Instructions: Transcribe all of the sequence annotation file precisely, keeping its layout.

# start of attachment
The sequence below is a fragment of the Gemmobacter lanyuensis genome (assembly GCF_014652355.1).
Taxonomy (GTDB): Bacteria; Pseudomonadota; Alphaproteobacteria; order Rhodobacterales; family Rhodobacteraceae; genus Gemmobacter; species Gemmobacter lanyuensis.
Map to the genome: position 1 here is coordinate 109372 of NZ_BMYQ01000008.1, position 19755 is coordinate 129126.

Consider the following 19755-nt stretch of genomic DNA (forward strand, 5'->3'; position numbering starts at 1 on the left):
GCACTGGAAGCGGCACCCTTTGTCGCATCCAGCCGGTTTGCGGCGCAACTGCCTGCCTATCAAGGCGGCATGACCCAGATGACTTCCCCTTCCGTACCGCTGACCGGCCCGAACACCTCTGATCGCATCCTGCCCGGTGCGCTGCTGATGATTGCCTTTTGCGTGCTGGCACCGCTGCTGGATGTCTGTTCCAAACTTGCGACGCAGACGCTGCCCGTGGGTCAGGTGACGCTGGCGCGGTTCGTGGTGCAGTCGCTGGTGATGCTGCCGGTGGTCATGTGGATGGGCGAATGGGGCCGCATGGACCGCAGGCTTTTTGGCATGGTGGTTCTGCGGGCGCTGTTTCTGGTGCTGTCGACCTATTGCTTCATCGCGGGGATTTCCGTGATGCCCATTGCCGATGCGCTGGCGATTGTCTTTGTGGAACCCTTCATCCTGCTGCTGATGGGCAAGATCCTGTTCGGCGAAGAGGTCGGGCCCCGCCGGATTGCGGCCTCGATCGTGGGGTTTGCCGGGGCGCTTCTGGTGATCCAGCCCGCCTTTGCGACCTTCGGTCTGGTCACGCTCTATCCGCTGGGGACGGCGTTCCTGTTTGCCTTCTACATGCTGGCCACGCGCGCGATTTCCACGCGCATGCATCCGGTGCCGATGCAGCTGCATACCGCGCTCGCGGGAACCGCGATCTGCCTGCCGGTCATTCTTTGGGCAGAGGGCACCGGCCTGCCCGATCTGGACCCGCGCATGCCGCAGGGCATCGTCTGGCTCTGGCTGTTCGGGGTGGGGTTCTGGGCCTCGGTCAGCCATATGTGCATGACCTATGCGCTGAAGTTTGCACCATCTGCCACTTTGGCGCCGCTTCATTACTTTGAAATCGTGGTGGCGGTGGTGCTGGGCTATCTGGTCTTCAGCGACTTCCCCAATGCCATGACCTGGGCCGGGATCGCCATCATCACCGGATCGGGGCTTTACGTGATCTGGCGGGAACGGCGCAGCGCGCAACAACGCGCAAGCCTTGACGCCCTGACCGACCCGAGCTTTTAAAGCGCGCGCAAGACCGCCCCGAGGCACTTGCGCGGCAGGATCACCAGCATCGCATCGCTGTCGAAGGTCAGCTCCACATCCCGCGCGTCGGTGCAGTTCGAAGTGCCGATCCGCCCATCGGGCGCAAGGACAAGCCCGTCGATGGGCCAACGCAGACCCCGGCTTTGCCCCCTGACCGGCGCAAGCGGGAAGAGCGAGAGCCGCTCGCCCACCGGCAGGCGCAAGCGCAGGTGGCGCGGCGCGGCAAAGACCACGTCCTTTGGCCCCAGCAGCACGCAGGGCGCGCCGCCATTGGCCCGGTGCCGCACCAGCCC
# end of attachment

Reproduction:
The sequence below is a fragment of the Gemmobacter lanyuensis genome (assembly GCF_014652355.1).
Taxonomy (GTDB): Bacteria; Pseudomonadota; Alphaproteobacteria; order Rhodobacterales; family Rhodobacteraceae; genus Gemmobacter; species Gemmobacter lanyuensis.
Map to the genome: position 1 here is coordinate 109372 of NZ_BMYQ01000008.1, position 19755 is coordinate 129126.

Consider the following 19755-nt stretch of genomic DNA (forward strand, 5'->3'; position numbering starts at 1 on the left):
GCACTGGAAGCGGCACCCTTTGTCGCATCCAGCCGGTTTGCGGCGCAACTGCCTGCCTATCAAGGCGGCATGACCCAGATGACTTCCCCTTCCGTACCGCTGACCGGCCCGAACACCTCTGATCGCATCCTGCCCGGTGCGCTGCTGATGATTGCCTTTTGCGTGCTGGCACCGCTGCTGGATGTCTGTTCCAAACTTGCGACGCAGACGCTGCCCGTGGGTCAGGTGACGCTGGCGCGGTTCGTGGTGCAGTCGCTGGTGATGCTGCCGGTGGTCATGTGGATGGGCGAATGGGGCCGCATGGACCGCAGGCTTTTTGGCATGGTGGTTCTGCGGGCGCTGTTTCTGGTGCTGTCGACCTATTGCTTCATCGCGGGGATTTCCGTGATGCCCATTGCCGATGCGCTGGCGATTGTCTTTGTGGAACCCTTCATCCTGCTGCTGATGGGCAAGATCCTGTTCGGCGAAGAGGTCGGGCCCCGCCGGATTGCGGCCTCGATCGTGGGGTTTGCCGGGGCGCTTCTGGTGATCCAGCCCGCCTTTGCGACCTTCGGTCTGGTCACGCTCTATCCGCTGGGGACGGCGTTCCTGTTTGCCTTCTACATGCTGGCCACGCGCGCGATTTCCACGCGCATGCATCCGGTGCCGATGCAGCTGCATACCGCGCTCGCGGGAACCGCGATCTGCCTGCCGGTCATTCTTTGGGCAGAGGGCACCGGCCTGCCCGATCTGGACCCGCGCATGCCGCAGGGCATCGTCTGGCTCTGGCTGTTCGGGGTGGGGTTCTGGGCCTCGGTCAGCCATATGTGCATGACCTATGCGCTGAAGTTTGCACCATCTGCCACTTTGGCGCCGCTTCATTACTTTGAAATCGTGGTGGCGGTGGTGCTGGGCTATCTGGTCTTCAGCGACTTCCCCAATGCCATGACCTGGGCCGGGATCGCCATCATCACCGGATCGGGGCTTTACGTGATCTGGCGGGAACGGCGCAGCGCGCAACAACGCGCAAGCCTTGACGCCCTGACCGACCCGAGCTTTTAAAGCGCGCGCAAGACCGCCCCGAGGCACTTGCGCGGCAGGATCACCAGCATCGCATCGCTGTCGAAGGTCAGCTCCACATCCCGCGCGTCGGTGCAGTTCGAAGTGCCGATCCGCCCATCGGGCGCAAGGACAAGCCCGTCGATGGGCCAACGCAGACCCCGGCTTTGCCCCCTGACCGGCGCAAGCGGGAAGAGCGAGAGCCGCTCGCCCACCGGCAGGCGCAAGCGCAGGTGGCGCGGCGCGGCAAAGACCACGTCCTTTGGCCCCAGCAGCACGCAGGGCGCGCCGCCATTGGCCCGGTGCCGCACCAGCCC